A bit over two years ago, professor Marten Breuer of the University of Konstanz organised a great expert conference on the issue of states and their domestic courts resisting in various more or less principled ways the judgments of the European Court of Human Rights. He has now published an edited volume on the topic with Springer, entitled Principled Resistance to ECtHR Judgments - A New Paradigm?. As with the conference, the great asset of the book is that it includes both a set of detailed country case studies, including on Russia, Germany, the United Kingdom and Italy among others, as well as more cross-cutting chapters on the notion of 'principled resistance', its sociological and institutional consequences, the role of the Venice Commission and the issue of national (legal) identity. Well worth a read not just for those interested in the broader backlash-against-international-courts literature, but also for those wanting to look beyond ideological and political debates and more interested in what domestic courts actually do, in detail. This is the summary:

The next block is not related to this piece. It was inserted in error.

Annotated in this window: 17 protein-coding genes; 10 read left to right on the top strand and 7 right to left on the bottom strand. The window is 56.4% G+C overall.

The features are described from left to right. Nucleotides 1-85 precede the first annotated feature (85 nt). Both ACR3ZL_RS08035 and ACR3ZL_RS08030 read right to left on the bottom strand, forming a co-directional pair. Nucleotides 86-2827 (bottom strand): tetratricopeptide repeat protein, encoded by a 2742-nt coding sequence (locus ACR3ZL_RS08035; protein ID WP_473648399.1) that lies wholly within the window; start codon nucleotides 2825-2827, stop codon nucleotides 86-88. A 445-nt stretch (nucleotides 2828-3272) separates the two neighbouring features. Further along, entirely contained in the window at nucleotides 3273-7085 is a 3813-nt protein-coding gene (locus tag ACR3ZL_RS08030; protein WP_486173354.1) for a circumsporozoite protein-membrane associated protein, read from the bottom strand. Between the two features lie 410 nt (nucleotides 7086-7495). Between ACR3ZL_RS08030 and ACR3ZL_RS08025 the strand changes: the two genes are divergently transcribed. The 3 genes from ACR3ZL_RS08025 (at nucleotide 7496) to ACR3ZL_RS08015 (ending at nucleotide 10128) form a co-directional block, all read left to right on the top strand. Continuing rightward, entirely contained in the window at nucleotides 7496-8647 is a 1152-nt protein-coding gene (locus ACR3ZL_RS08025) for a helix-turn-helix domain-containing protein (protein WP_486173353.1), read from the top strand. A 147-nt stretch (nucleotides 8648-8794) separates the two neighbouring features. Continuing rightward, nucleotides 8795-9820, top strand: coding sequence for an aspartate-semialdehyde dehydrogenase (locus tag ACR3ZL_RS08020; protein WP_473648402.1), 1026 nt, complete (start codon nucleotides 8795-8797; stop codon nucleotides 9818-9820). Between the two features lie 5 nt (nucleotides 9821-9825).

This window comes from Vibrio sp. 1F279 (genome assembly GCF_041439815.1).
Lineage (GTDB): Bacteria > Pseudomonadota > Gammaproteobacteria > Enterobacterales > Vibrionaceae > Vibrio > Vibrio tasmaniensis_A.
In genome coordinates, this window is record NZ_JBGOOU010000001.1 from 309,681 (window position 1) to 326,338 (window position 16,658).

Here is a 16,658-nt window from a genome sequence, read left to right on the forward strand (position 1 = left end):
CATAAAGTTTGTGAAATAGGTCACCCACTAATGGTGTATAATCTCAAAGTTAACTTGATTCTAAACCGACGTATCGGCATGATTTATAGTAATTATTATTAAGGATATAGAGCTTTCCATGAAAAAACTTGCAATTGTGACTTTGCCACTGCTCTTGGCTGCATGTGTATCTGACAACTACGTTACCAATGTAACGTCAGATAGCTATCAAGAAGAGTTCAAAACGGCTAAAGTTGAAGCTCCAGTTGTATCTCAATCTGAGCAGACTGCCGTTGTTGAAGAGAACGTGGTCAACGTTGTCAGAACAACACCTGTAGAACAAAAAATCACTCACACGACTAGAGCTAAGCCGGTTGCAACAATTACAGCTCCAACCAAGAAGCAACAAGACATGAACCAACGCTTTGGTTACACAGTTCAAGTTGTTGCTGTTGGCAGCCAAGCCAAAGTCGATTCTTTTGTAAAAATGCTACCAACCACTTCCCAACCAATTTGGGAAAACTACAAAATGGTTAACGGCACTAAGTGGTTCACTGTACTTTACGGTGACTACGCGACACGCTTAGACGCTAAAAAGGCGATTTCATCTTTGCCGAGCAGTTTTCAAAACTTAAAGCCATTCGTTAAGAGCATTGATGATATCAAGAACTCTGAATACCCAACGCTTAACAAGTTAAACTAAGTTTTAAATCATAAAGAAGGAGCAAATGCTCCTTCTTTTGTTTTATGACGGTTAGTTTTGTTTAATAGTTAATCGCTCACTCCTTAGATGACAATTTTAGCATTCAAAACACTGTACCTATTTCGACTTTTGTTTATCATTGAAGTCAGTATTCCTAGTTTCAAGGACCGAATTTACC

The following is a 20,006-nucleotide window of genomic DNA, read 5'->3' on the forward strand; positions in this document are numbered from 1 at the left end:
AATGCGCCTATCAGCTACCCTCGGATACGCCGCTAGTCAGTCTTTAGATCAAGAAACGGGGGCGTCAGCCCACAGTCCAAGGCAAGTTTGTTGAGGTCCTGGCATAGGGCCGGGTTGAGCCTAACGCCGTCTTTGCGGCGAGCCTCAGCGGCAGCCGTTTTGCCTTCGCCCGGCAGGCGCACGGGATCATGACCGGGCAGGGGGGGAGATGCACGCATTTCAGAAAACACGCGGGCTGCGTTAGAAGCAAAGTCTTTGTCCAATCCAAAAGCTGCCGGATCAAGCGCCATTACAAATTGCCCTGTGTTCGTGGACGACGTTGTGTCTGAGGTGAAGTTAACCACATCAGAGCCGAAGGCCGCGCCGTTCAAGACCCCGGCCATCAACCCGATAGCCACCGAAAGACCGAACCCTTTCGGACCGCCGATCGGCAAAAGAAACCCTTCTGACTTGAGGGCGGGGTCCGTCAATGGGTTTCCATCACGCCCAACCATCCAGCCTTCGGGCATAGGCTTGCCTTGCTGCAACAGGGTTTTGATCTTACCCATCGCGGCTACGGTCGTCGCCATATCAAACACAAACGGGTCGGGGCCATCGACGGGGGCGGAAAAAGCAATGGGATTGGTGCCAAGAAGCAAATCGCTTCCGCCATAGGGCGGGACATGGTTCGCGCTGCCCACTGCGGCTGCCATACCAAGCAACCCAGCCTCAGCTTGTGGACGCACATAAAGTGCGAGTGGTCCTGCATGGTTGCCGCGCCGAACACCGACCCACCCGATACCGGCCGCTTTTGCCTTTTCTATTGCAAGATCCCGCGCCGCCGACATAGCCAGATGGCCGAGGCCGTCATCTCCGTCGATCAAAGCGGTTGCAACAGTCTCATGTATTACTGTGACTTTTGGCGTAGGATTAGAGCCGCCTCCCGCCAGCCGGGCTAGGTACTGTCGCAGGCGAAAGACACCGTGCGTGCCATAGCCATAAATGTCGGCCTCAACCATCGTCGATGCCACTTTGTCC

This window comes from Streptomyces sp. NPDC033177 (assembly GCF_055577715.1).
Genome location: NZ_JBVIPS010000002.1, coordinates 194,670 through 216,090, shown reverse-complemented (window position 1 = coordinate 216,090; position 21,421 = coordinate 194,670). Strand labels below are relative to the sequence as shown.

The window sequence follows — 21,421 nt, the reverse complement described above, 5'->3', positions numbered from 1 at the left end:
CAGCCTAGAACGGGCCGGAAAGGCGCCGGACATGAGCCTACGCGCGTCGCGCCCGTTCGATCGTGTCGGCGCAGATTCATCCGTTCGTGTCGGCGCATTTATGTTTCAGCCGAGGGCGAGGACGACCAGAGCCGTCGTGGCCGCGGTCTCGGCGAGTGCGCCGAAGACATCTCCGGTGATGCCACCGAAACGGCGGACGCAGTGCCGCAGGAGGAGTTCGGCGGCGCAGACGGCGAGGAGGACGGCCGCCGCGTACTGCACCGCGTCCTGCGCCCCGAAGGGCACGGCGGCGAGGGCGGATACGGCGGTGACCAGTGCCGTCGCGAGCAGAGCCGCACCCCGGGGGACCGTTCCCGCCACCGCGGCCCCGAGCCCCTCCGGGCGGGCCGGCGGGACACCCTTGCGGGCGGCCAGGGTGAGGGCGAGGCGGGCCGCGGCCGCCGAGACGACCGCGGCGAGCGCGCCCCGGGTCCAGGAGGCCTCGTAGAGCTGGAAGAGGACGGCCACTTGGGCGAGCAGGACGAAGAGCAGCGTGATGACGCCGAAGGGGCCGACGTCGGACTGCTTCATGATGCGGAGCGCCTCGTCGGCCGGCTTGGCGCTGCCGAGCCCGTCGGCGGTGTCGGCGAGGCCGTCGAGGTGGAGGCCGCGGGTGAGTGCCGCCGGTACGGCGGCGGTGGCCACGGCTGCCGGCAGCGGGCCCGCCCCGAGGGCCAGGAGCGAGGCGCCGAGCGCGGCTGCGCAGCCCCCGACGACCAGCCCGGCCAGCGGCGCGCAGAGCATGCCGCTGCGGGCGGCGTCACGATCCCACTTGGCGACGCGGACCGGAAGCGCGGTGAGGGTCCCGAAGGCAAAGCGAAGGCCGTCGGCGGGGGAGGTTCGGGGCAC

'The book analyses the position of the ECtHR which has been more and more confronted with criticism coming from the national sphere, including the judiciary. This culminated in constitutional court judgments declaring a particular ECtHR judgment non-executable, for reasons of constitutional law. Existing scholarship does not differentiate enough between cases of mere political unwillingness to execute an ECtHR judgment and cases where execution is blocked for legal reasons (mainly of constitutional law nature). At the same time, the discussion under EU law on national/constitutional identity limiting the reach of the former has been only loosely linked with the ECHR context. This book presents a new dogmatic concept - 'principled resistance' - to analyse such cases. Taking up examples from the national level, it strives to find out whether the legal reasoning behind 'principled resistance' shows enough commonalities in order to qualify such incidents as expression of a 'new paradigm'.'
Many congrats, Marten!